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ECE is a growing department with several new faculty members. In the first part of this series we are introducing Visiting Lecturer Paolo Vinella.

How did you become interested in engineering?

My interest in engineering was born since I was a kid. I loved to open mechanical/electronic toys to see “their inside”, their basic working principles. Then, I chose to attend a technical high-school that offered a teaching philosophy very close to engineering: that confirmed my interest in the area.

What experiences led you to your present position?

After graduating from UIC and Politecnico di Torino (Italy) and getting a joint Master Degree in Electrical Engineering, I received a job offer by the ECE Dept. as Visiting Lecturer. I’m also responsible for lab development and upgrading – honestly a positive surprise for me, more than challenging enough to make me say … YES!

Can you tell me about your work as a lecturer in ECE? Describe a typical work day.

Some might think teaching means coming to the classroom, talking and using the white-board and slides for a couple of hours some days every week and that’s it. Not so true! Every class implies deep preparation, a rigor in understanding while finding a way to teach that aims to simplify hard stuff and make it fun to learn. This is something that must meet students expectations and interests and match the teaching quality that has to be a prerequisite for any department, like ours, that does and wants to shine.

Have you received any awards and recognitions? If so, what are your secrets that lead you to recieving the awards?

I believe that becoming a Lecturer and Faculty Member of an U.S. university at 24 years old is itself something to be happy and proud of. A reward for my fullest dedication in my studies while never sacrificing my personal life for it.

What are your favorite hardware and software tools?

I enjoy digital electronics design, preferring VHDL as hardware description language and FPGAs. Definitely Altera’s hardware development tools, but also Spice, Matlab and C are among my favorite.

What are you currently working on?

I am teaching ECE 366 (Computer Organization II) and ECE 368 (CAD-Based Digital Design), while bringing ECE 368 close to the world of FPGAs and programmable hardware. In fact, I am also helping the department build up a FPGA Laboratory for the students, with some real hardware platforms to play around! Last but not least, I am starting to work on a challenging project that wants to enhance computation of Non-Uniform Fast Fourier Transform using FPGAs and OpenCL.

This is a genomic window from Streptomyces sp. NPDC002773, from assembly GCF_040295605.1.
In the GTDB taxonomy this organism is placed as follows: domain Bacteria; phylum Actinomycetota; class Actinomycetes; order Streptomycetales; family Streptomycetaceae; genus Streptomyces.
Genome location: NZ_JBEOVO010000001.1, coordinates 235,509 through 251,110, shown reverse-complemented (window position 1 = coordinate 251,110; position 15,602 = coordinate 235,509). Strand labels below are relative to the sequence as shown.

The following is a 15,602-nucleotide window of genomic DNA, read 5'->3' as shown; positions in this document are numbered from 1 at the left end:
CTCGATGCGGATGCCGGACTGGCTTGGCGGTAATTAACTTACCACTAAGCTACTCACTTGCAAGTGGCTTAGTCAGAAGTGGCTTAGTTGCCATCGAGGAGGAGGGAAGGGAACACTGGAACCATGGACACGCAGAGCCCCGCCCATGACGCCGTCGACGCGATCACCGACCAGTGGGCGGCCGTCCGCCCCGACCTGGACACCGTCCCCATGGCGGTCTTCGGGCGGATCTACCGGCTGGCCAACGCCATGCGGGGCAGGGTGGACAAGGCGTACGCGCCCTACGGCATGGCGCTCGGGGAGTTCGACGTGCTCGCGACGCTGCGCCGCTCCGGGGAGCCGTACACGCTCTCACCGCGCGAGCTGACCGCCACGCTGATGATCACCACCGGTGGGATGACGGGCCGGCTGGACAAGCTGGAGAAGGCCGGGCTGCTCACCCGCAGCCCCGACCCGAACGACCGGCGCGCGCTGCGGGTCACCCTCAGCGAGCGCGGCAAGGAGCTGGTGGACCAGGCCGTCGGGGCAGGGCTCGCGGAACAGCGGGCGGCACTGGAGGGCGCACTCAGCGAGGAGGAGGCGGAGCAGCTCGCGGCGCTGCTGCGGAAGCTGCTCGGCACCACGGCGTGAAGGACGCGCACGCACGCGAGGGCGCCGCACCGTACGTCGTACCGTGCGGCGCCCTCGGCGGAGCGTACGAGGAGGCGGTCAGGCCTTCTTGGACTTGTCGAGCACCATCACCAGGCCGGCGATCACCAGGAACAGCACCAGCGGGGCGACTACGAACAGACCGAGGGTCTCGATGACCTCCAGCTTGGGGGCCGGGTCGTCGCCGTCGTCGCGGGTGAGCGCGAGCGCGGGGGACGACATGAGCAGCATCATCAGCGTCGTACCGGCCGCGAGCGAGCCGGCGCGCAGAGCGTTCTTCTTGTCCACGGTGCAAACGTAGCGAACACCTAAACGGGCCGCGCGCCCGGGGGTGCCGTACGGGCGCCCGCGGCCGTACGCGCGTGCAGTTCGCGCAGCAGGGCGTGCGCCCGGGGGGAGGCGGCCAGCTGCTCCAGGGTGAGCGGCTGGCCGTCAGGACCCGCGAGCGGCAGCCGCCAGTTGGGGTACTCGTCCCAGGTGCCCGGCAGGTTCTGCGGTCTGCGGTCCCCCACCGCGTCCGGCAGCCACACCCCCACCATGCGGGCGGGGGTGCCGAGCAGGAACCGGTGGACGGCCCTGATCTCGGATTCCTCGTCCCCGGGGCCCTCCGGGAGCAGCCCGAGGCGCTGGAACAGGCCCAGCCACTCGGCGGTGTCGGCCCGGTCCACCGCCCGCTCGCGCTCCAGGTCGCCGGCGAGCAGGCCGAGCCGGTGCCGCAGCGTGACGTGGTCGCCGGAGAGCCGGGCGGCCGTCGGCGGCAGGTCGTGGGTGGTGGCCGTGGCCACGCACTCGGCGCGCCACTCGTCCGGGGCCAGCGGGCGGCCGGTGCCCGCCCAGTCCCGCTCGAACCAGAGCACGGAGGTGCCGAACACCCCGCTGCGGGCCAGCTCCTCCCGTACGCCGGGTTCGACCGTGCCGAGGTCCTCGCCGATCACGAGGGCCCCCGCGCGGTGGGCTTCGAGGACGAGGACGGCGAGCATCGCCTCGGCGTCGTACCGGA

Do you have an area of engineering that you specialize in?

Digital Electronics.

What do you do during your free time?

It strongly depends on Chicago’s weather, but in general it is worth mentioning: trying a different Italian restaurant downtown on weekends (an impulse driven by my Italian DNA I guess), fighting laziness with some physical activity (swimming and working out), running to the movie theater as soon as a new movie comes out with endless popcorn and soda refills, going out with my friends and girlfriend, planning my next vacation, and experimenting with cooking at home. Of course when temperatures go down, Spotify and Netflix become my best friends.

What direction do you see yourself in a few years from now? Or what would you like to accomplish at UIC?

As an engineer, I like to plan things in advance. But as human being, sometimes surprises arrive to alter my plans. In my future I would like to be partly involved with teaching or research activities at UIC while cooperating more with the Industry.

What would you be doing if you weren’t an engineer?

Is “traveler” considered a profession? If it was, I would have picked this one definitely … But since it is not, I would go for managing a nightlife PR Company in Shanghai.

Learn more about the visiting lecturer at Paolo Vinella.


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